A series of film reviews and opinion pieces from a film student and all round movie lover! Happy reading!
Directed By: Alex Garland
Produced By: Andrew Macdonald, Allon Reich
Written By: Alex Garland
Starring: Domnhall Gleeson, Oscar Isaac, Alicia Vikander
Running Time: 1o8 Minutes
A smaller but deeply anticipated picture for 2015, Alex Garland’s directorial debut Ex Machina (derived from the Latin translation “deus ex machina” of the Greek “theos ek mēkhanēs” which means “God from the machinery”) is a contemporary sci-fi thriller spotlighting mans curiosity and experience with artificial intelligence and the gargantuan impact such technology has on our world.
Yes, it’s been done to death; it’s to be expected given the age in which we’re living. However, Ex Machina may not be just one of the best films of 2015, it may be the best example of the popular A.I. sub-genre.
Focused around computer programmer protagonist, Caleb (Domnhall Gleeson), Ex Machina tells revolves around The Turing Test. Brought to the big screen in last year’s The Imitation Game which tells the story of Turing himself, Ex Machina asks the crucial questions about our perception of artificial intelligence as a believably conscious entity.
Caleb is notified that he has won the chance to travel to a remote location via helicopter to meet with his boss Nathan (Oscar Isaac), who has something very special to share. He informs Caleb that he has been working on an A.I for quite some time and invites him to become part of his research.
He requires Caleb to interact with ‘Ava’ (Alicia Vikander), the said A.I and see after a week has transpired, whether he truly believes he is interacting with a computer or not. Over the course of the week, Caleb learns so much about so many things and begins to become growingly curious of his enigmatic and unpredictable employer. Nothing is as it seems…
As previously mentioned, Ex Machina is one of the best films to emerge from 2015 so far. It hasn’t necessarily re-invented the sci-fi genre, but it has certainly set a new benchmark for films dealing with the ever-growing and ominous subject matter of artificial intelligence.
It says a lot about humanity and our reliance on technology, as well as the ways we exploit, abuse and take it all for granted. There is an overriding theme that is explored within the film, and it is summed up within of the film’s tailgates which reads; “To erase the line between man and machine is to obscure the line between men and gods”; a perfect thematic and tonal description of the film.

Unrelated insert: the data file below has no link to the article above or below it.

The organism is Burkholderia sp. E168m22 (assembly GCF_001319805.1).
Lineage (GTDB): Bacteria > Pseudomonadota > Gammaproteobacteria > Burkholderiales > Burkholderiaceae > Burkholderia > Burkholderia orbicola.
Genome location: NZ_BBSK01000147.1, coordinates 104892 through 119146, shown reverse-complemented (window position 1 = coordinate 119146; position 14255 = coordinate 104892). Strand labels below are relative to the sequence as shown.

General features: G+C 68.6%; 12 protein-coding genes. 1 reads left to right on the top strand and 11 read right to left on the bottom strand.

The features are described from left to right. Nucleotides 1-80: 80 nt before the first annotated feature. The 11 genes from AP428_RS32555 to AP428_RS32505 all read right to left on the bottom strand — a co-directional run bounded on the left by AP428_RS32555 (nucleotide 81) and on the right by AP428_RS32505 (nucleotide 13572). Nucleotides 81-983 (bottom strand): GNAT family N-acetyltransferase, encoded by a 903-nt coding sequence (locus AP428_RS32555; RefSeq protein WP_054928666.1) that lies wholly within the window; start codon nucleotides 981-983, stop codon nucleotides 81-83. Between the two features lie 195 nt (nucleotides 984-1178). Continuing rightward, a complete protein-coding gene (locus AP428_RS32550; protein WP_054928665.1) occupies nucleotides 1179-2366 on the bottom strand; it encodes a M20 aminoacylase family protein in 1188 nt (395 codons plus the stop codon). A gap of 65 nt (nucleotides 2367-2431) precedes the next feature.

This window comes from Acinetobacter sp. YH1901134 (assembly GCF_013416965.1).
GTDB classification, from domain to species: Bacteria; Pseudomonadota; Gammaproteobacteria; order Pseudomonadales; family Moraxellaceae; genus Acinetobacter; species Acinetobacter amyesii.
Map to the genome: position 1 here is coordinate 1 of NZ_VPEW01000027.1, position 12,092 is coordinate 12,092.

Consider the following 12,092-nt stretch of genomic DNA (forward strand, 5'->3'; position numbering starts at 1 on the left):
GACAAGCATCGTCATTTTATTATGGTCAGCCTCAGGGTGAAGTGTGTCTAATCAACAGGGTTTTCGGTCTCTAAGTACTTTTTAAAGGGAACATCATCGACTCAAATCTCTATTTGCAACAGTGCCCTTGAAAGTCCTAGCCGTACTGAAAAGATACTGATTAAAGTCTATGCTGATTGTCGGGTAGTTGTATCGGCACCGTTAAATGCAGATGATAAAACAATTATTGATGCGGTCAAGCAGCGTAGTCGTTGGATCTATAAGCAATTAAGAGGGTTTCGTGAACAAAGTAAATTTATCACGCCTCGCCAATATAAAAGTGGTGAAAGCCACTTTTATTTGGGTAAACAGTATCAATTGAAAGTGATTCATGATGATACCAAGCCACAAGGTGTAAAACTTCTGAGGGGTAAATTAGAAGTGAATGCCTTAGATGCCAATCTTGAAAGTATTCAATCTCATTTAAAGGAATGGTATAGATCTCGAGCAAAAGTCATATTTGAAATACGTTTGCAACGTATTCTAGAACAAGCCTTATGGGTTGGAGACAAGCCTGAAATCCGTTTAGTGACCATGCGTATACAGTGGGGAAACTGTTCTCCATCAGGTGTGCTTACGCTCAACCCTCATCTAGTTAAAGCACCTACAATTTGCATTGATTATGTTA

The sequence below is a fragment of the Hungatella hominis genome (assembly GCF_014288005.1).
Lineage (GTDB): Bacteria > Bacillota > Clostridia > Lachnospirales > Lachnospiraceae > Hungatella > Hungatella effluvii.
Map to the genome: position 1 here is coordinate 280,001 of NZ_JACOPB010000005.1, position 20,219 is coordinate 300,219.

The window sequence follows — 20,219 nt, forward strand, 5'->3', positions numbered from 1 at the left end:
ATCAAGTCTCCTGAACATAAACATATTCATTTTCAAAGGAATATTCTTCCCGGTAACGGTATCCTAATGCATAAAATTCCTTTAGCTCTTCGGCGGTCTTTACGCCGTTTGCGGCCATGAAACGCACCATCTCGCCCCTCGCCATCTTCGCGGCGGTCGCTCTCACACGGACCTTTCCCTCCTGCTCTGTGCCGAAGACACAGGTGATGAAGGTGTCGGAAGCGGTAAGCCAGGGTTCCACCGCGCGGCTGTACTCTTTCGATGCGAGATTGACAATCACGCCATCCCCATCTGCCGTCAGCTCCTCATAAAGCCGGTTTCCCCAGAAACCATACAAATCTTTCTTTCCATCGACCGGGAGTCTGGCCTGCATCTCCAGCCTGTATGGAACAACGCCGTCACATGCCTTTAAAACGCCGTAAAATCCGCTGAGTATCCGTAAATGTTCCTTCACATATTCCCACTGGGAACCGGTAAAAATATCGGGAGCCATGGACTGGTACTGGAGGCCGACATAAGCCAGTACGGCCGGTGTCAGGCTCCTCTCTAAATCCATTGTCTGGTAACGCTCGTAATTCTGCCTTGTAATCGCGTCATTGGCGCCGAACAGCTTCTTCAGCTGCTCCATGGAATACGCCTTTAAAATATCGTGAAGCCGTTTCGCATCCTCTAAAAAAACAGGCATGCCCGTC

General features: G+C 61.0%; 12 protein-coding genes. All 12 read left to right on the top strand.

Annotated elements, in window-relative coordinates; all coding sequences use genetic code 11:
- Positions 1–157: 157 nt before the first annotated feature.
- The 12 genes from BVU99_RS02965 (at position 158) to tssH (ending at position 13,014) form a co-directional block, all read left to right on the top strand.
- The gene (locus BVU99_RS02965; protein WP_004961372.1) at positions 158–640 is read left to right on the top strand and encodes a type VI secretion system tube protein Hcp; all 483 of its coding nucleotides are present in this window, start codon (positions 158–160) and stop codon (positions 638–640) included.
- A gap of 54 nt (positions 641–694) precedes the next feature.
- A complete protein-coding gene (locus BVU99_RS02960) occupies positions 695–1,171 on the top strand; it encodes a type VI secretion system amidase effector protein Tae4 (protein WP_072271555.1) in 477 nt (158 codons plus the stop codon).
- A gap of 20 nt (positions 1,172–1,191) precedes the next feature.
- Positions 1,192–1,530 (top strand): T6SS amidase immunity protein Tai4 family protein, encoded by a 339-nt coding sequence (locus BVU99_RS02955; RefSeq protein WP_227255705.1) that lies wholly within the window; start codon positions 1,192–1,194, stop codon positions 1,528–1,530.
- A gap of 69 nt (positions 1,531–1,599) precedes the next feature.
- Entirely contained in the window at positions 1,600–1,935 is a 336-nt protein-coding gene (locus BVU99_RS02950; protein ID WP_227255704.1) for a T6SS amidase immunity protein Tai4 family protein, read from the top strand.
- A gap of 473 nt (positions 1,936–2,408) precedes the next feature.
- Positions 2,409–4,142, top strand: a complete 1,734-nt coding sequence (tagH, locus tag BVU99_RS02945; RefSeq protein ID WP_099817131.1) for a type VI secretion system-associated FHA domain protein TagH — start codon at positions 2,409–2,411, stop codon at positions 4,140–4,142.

The cast is substantially small, and this is one of the best qualities of the film. Having just witnessed Avengers: Age of Ultron in the same month and the gargantuan cast that occupied the screen, it’s refreshing to see a minuscule set of throughly explored characters over the period of one week who are refined to a singular location for 108 minutes.
It’s interesting to draw comparisons between the two films as their both films dealing with the threat and risk of artificial intelligence. Seeing them within a week of one another proved to be more of a blessing than a curse in that it demonstrates the similar level of unknown and fear surrounding the issue but from two different sides of the scale spectrum.
Performances are top notch, which is to be expected with the likes of Domnhall Gleeson and Oscar Isaac at the helm. Alicia Vikander has the hardest role in many ways playing Ava. She is human (of course) but the role requires her to play a robot that is human-like, not the other way round which we’ve seen so many times before. Her subtle and nuanced performance was really impressive and has definitely set her off on the right foot for future projects.
The dynamic and brooding sense of tension exhibited within the performances of Isaac and Gleeson (in one of two meetings in 2015) is magical.
There are so many factors to consider when thinking about what makes these two characters so investible. Contrasting height, hair colour, location, personal interests and secrets, as well as several other components that are essential for great character building, and Garland doesn’t hold back.
It’s not just the characters and performances that make Ex Machina so great. This is one of the most intelligently written screenplays to watch unfold in quite some time. There have been countless examples of films that try to take a topical, realistic and smart approach to artificial intelligence and have fallen short due to being off more than they could chew.
Ex Machina tackles the topic and approaches it from a well researched, thought provoking, fleshed out perspective and it proves to be a huge success. The audience is never lost when the technological jargon emerges; rather, you’re sucked in to the perfectly understandable dialogue exchanges between Isaac and Gleeson without ever getting confused.
Topics such as advancement, art, intellect, imagination, science, experimentation, perception, image and history come to play and they all have significant impact on where the story goes.
Ex Machina explores artificial intelligence in a sophisticated way, the performances are sublime, the cinematography has to be seen to be believed, the screenplay is one of the best of its kind and the overall premise is superb.
Lastly, stay around for the initial credits. There isn’t a Marvel-style mid-credits sting, it’s the hypnotic visuals that will cap it all off for you, that’s a promise.